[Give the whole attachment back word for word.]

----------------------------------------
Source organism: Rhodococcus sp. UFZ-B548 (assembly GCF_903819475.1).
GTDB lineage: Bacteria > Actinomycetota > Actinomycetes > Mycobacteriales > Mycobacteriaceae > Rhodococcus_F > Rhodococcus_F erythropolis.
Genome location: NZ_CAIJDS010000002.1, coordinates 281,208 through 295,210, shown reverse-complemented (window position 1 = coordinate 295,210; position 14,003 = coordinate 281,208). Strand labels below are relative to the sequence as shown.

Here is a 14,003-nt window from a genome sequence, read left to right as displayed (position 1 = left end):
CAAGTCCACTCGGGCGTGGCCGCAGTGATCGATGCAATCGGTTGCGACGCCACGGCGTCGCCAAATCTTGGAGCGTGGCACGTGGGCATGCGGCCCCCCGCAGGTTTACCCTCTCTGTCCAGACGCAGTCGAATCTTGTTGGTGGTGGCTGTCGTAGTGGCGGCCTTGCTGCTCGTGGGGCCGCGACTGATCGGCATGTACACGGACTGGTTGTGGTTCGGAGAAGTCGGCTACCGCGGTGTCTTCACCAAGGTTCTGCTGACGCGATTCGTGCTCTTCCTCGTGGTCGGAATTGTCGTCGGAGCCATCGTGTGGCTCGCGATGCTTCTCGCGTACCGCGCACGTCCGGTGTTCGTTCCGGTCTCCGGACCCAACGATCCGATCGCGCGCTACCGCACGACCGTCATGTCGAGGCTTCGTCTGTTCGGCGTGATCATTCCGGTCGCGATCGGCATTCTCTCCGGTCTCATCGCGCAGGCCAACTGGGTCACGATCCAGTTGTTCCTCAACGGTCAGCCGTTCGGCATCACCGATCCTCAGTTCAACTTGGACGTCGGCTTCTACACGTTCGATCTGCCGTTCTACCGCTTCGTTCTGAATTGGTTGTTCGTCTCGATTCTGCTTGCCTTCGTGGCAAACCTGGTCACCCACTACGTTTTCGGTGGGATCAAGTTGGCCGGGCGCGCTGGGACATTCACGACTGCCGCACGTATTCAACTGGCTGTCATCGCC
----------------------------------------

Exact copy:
Source organism: Rhodococcus sp. UFZ-B548 (assembly GCF_903819475.1).
GTDB lineage: Bacteria > Actinomycetota > Actinomycetes > Mycobacteriales > Mycobacteriaceae > Rhodococcus_F > Rhodococcus_F erythropolis.
Genome location: NZ_CAIJDS010000002.1, coordinates 281,208 through 295,210, shown reverse-complemented (window position 1 = coordinate 295,210; position 14,003 = coordinate 281,208). Strand labels below are relative to the sequence as shown.

Here is a 14,003-nt window from a genome sequence, read left to right as displayed (position 1 = left end):
CAAGTCCACTCGGGCGTGGCCGCAGTGATCGATGCAATCGGTTGCGACGCCACGGCGTCGCCAAATCTTGGAGCGTGGCACGTGGGCATGCGGCCCCCCGCAGGTTTACCCTCTCTGTCCAGACGCAGTCGAATCTTGTTGGTGGTGGCTGTCGTAGTGGCGGCCTTGCTGCTCGTGGGGCCGCGACTGATCGGCATGTACACGGACTGGTTGTGGTTCGGAGAAGTCGGCTACCGCGGTGTCTTCACCAAGGTTCTGCTGACGCGATTCGTGCTCTTCCTCGTGGTCGGAATTGTCGTCGGAGCCATCGTGTGGCTCGCGATGCTTCTCGCGTACCGCGCACGTCCGGTGTTCGTTCCGGTCTCCGGACCCAACGATCCGATCGCGCGCTACCGCACGACCGTCATGTCGAGGCTTCGTCTGTTCGGCGTGATCATTCCGGTCGCGATCGGCATTCTCTCCGGTCTCATCGCGCAGGCCAACTGGGTCACGATCCAGTTGTTCCTCAACGGTCAGCCGTTCGGCATCACCGATCCTCAGTTCAACTTGGACGTCGGCTTCTACACGTTCGATCTGCCGTTCTACCGCTTCGTTCTGAATTGGTTGTTCGTCTCGATTCTGCTTGCCTTCGTGGCAAACCTGGTCACCCACTACGTTTTCGGTGGGATCAAGTTGGCCGGGCGCGCTGGGACATTCACGACTGCCGCACGTATTCAACTGGCTGTCATCGCC